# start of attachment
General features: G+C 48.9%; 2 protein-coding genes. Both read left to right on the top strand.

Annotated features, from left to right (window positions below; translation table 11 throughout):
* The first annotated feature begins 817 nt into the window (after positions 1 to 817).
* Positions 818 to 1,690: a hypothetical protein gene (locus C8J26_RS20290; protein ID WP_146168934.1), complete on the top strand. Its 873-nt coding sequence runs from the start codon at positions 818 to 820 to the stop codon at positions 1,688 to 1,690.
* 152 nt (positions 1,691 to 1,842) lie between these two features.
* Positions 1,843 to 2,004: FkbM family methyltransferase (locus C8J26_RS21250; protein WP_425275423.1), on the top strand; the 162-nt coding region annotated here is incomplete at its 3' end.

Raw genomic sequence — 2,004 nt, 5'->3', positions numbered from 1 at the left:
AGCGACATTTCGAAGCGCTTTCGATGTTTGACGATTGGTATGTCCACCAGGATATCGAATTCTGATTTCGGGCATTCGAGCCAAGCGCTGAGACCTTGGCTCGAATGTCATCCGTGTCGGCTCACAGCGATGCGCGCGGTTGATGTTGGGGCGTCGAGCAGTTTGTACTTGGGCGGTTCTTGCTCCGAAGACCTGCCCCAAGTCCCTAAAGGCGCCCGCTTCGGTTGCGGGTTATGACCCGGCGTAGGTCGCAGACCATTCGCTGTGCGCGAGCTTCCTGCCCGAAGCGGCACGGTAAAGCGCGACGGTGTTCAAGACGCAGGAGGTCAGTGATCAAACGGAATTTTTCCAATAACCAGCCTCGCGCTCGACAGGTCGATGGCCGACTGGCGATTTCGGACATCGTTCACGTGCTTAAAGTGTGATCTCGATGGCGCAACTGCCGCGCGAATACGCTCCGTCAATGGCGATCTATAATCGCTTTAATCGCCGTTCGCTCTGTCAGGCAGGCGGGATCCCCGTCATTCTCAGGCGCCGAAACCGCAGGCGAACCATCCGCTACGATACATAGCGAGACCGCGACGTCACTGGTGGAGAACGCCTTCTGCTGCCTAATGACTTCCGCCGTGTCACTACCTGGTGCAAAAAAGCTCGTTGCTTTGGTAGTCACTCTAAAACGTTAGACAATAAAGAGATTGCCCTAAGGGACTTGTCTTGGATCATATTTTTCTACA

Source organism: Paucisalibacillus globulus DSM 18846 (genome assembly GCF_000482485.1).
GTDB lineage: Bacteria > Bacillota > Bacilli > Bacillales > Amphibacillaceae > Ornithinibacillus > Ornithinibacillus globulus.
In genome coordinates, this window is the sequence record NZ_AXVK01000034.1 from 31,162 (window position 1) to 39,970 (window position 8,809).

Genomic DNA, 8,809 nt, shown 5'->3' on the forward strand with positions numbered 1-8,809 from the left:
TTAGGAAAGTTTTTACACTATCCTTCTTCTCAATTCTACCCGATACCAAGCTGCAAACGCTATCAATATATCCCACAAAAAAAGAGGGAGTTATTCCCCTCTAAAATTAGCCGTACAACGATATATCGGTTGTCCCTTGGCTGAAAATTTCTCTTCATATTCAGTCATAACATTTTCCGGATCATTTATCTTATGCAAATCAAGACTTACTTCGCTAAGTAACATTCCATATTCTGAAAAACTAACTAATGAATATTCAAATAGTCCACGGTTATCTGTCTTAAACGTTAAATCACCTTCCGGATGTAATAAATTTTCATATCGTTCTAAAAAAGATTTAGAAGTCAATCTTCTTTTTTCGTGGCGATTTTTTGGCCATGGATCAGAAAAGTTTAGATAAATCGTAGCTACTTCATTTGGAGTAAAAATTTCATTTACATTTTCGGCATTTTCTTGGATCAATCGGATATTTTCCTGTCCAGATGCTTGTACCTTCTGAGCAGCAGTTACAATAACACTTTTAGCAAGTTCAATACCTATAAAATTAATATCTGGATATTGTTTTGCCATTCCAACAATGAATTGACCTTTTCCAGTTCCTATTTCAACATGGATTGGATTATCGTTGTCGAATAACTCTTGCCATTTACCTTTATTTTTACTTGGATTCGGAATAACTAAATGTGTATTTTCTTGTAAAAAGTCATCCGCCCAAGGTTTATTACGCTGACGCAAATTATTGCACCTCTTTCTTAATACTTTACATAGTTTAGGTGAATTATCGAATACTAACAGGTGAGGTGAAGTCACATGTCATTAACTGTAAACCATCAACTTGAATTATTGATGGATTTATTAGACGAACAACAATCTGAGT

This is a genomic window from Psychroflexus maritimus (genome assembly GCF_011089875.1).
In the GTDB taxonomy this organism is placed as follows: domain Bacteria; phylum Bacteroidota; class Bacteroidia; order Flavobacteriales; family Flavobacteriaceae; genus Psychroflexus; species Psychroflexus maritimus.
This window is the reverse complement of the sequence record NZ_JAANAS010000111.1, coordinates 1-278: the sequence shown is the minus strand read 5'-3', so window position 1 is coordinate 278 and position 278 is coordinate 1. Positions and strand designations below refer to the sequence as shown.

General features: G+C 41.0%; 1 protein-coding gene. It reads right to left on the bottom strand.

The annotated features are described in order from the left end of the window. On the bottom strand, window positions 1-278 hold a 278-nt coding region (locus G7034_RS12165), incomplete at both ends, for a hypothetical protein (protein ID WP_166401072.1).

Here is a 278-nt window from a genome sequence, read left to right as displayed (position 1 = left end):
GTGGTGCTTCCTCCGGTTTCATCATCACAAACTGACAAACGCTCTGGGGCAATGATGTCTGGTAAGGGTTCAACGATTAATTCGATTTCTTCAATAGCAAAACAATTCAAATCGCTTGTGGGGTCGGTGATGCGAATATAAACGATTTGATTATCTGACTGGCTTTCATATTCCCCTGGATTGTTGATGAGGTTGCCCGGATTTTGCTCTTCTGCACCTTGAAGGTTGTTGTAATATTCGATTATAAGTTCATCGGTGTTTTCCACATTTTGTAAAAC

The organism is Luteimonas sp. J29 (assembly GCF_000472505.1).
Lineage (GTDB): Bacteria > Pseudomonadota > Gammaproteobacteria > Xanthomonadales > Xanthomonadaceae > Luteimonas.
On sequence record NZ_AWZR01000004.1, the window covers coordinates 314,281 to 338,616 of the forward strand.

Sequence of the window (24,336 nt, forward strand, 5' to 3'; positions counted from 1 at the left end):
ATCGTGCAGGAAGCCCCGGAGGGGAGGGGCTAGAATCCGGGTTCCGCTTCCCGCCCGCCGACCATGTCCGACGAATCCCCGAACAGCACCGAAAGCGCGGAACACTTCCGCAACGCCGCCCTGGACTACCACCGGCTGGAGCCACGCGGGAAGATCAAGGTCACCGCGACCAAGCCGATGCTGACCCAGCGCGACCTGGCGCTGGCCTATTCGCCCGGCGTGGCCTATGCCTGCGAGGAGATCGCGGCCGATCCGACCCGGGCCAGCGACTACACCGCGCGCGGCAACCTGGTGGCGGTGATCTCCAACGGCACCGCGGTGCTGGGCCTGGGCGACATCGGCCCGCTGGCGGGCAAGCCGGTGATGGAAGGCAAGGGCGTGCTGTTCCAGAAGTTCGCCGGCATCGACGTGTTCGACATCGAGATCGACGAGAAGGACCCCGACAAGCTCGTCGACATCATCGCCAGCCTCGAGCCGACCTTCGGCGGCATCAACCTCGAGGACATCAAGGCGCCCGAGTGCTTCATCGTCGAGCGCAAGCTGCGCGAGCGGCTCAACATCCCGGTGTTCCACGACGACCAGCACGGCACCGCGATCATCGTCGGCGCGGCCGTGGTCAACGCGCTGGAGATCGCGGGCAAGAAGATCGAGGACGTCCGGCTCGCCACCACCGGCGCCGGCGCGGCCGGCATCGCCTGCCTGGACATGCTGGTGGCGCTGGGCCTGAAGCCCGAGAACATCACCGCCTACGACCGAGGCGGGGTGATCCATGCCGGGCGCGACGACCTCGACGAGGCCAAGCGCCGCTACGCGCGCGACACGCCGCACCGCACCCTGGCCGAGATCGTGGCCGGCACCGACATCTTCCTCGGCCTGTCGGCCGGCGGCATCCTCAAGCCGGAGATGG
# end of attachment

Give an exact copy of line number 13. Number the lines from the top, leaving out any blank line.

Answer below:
TTAGGAAAGTTTTTACACTATCCTTCTTCTCAATTCTACCCGATACCAAGCTGCAAACGCTATCAATATATCCCACAAAAAAAGAGGGAGTTATTCCCCTCTAAAATTAGCCGTACAACGATATATCGGTTGTCCCTTGGCTGAAAATTTCTCTTCATATTCAGTCATAACATTTTCCGGATCATTTATCTTATGCAAATCAAGACTTACTTCGCTAAGTAACATTCCATATTCTGAAAAACTAACTAATGAATATTCAAATAGTCCACGGTTATCTGTCTTAAACGTTAAATCACCTTCCGGATGTAATAAATTTTCATATCGTTCTAAAAAAGATTTAGAAGTCAATCTTCTTTTTTCGTGGCGATTTTTTGGCCATGGATCAGAAAAGTTTAGATAAATCGTAGCTACTTCATTTGGAGTAAAAATTTCATTTACATTTTCGGCATTTTCTTGGATCAATCGGATATTTTCCTGTCCAGATGCTTGTACCTTCTGAGCAGCAGTTACAATAACACTTTTAGCAAGTTCAATACCTATAAAATTAATATCTGGATATTGTTTTGCCATTCCAACAATGAATTGACCTTTTCCAGTTCCTATTTCAACATGGATTGGATTATCGTTGTCGAATAACTCTTGCCATTTACCTTTATTTTTACTTGGATTCGGAATAACTAAATGTGTATTTTCTTGTAAAAAGTCATCCGCCCAAGGTTTATTACGCTGACGCAAATTATTGCACCTCTTTCTTAATACTTTACATAGTTTAGGTGAATTATCGAATACTAACAGGTGAGGTGAAGTCACATGTCATTAACTGTAAACCATCAACTTGAATTATTGATGGATTTATTAGACGAACAACAATCTGAGT